In life, it’s not so much what happens to you as how secure you were with your early attachments. Roots, the secure base. Without these, one is less resilient. Adaption is a better word for what is done, not adoption. Adoptees end up with two minds. Real difficulties making decisions. The limbic system – fight, flight or freeze – is what kicks in with the catastrophic thinking. It is the part of the brain that developed before the frontal cortex. If you have an attachment wound, you never learned how to become a separate person. Any successful relationship exists in separateness, not in trying to adapt yourself to be accepted by that other person. The erotic exists in the space between the two. The real challenge for an adopted person is to actually BE their own self.

Being A Supportive Spouse To An Adoptee

The person described in today’s story could have been my father. The difference is that he married another adoptee. Both of my parents grew up knowing they were adopted all along. They had this in common but their perspectives on having been adopted were very different. My mom yearned to know the truth of her adoption. My dad acted content with his lot in life. I suppose that these two adoptees found each other, fell in love and had the support of one another until death did part them, kept the loneliness at bay. Still, my mom did communicate to me her feelings about having been adopted because my dad was not able to empathize with her feelings.

Today’s story –

My husband is adopted. He was adopted at birth and has always known he was adopted. That’s about as much communication as he has ever had with his parents about it. His mom told me once “I just let him know he could ask me whatever he wanted to know and that was that.” Since he’s not a very big talker, he’s never really spoke much at all about his adoption with his parents. I’ve always come from the place of it being his life experience and however he wants to go through life with it, is how I will support him.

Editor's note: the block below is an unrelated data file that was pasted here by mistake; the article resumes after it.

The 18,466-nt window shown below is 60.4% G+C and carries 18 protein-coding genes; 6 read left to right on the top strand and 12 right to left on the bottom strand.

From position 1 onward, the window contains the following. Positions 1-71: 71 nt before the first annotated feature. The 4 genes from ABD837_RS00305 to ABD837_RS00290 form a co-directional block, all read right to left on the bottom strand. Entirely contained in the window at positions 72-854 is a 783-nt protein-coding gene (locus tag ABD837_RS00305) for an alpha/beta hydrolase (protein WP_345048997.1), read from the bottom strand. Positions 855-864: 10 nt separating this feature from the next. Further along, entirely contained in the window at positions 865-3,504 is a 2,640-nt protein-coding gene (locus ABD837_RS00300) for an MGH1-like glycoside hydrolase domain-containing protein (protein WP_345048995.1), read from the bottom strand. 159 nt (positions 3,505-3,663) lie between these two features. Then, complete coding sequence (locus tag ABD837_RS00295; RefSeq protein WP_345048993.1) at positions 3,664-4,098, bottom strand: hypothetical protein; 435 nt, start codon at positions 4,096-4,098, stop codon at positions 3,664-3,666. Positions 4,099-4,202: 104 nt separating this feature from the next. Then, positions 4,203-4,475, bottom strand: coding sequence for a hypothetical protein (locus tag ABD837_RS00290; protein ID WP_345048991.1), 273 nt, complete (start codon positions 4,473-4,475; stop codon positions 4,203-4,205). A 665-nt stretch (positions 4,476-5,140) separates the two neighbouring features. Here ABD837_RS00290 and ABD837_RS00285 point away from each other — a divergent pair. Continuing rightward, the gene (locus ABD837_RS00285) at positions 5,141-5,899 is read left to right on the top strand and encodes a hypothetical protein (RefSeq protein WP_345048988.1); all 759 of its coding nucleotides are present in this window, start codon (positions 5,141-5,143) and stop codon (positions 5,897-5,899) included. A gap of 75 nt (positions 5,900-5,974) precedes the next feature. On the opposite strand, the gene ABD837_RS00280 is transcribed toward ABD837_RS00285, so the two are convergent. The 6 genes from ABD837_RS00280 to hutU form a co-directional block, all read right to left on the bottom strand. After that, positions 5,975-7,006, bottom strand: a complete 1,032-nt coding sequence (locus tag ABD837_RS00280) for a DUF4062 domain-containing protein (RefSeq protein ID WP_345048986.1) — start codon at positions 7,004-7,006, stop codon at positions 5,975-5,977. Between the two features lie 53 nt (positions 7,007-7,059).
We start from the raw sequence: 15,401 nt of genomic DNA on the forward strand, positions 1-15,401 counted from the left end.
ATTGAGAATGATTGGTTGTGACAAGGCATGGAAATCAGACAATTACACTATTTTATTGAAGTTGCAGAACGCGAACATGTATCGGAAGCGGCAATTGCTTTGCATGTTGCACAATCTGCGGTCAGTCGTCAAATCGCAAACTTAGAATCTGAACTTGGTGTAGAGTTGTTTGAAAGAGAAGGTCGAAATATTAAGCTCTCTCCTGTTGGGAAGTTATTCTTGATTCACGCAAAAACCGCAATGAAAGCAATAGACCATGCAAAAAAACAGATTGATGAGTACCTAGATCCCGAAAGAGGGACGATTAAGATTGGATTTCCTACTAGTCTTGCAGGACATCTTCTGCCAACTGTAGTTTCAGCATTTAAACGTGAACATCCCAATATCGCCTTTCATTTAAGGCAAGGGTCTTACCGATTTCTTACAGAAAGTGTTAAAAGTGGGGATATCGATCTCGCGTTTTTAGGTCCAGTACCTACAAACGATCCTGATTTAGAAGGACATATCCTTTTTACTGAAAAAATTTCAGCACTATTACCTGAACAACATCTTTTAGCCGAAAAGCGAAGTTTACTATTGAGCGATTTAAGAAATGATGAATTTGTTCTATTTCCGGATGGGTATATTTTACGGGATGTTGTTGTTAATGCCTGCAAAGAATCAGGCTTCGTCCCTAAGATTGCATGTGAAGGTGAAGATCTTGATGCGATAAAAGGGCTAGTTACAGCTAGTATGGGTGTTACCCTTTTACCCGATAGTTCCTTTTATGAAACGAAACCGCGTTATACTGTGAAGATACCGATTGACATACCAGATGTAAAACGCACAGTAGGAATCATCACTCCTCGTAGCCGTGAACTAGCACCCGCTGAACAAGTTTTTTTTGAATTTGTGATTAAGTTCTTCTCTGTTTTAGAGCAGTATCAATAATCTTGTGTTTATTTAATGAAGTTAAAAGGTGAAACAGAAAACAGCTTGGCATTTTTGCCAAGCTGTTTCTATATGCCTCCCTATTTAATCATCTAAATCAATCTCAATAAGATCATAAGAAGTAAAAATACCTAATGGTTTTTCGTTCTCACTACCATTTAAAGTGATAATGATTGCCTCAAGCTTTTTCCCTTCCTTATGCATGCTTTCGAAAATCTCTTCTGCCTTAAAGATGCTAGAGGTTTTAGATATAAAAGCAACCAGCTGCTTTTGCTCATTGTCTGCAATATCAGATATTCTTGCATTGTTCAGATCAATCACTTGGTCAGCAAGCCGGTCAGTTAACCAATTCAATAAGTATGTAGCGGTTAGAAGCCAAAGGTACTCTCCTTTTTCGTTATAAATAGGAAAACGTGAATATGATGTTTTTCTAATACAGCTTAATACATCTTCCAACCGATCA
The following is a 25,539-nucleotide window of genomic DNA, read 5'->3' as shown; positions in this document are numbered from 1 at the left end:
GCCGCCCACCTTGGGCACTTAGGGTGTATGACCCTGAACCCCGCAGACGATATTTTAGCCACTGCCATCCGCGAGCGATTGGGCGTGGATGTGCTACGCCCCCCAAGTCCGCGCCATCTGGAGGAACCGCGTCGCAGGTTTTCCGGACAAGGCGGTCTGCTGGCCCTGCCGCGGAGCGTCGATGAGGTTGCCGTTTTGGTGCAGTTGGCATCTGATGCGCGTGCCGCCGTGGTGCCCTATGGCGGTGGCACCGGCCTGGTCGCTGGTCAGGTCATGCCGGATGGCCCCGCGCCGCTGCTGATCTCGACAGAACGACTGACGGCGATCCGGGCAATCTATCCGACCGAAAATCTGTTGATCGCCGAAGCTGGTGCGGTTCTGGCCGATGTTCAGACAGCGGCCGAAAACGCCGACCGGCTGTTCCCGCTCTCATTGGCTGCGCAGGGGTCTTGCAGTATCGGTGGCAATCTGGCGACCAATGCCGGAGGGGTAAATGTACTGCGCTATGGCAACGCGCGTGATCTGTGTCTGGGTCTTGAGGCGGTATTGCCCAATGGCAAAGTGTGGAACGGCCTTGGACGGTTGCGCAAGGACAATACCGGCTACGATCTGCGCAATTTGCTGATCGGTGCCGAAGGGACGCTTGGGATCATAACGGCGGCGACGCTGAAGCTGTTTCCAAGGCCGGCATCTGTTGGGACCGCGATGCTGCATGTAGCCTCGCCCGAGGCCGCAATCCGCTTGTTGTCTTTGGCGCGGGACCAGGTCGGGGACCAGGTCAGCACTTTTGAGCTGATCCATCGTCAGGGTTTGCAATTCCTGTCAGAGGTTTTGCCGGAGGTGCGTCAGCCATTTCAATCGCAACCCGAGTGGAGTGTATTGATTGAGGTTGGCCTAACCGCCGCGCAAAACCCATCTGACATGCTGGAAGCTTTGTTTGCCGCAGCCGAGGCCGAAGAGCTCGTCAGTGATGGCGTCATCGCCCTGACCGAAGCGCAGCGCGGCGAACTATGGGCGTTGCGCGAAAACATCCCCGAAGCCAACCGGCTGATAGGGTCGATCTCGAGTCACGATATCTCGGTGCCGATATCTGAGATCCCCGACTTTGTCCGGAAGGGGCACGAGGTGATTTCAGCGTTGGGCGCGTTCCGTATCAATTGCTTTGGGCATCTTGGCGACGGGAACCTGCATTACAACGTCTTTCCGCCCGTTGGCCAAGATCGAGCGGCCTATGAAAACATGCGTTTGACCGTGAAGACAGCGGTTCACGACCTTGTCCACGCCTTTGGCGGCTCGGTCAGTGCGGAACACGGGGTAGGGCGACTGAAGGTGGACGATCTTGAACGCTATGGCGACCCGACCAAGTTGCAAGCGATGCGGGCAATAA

We have 4 kids. He’s an amazing dad and husband. I often wonder if I’m being a good enough wife in supporting him. I’ve read about how much trauma even the “good” adoptions have and my heart just dies inside for my husband. He has no desire to look for his biological family and says “I have a mom and dad.” I completely support him in that. Is there anything more I can do? Of course it would be easier to just keep going on with my life and not put any thought towards his mental health, since he’s always seems fine. He’s such a people pleaser (especially for his parents, which I’ve now learned is typical with adoptees). I never want him to put on a happy face for us, if he is hurting inside and I could see him doing this.

Is it actually possible to not care at all or to not feel feelings at all about being adopted? To have a happy childhood and feel no trauma and grow up and never have any of it affect your life? Because so much of what I’ve read says otherwise.

The first response was (I get this about men as well) – It’s totally possible he had a great childhood and doesn’t have any trauma, and it’s also possible he is hiding it inside, since men are socially conditioned to be that way. It’s a tough call. I can tell you it’s possible because that’s me. I have no adoption associated trauma. I’m in therapy; my therapist has tried to “get it out of me” and I’m always open to having the discussion but she closed that door once she concluded there wasn’t any trauma to work on. ¯\_(ツ)_/¯ I can see you truly care about and love your husband and want what’s best for him but forcing the issue may make him drive it deeper into the closet. This is a really tough and delicate situation.

And I do agree with this perspective (BTW my parents were about 8 months old and had spent time with their original mothers before they were adopted back in the 1930s) – You can experience trauma as a newborn and not remember it. It’s not always something you feel. It can just be something that affected you and you’re not conscious of it.

This could be true of my dad as well – he could have dealt with it a long time ago and just doesn’t feel the need to bring up the past. He may be in a healthy place and bringing up that trauma back up would retraumatize him because he thought he had come to peace with it. (My dad used to caution my mom against opening up a can of worms with her own yearning.)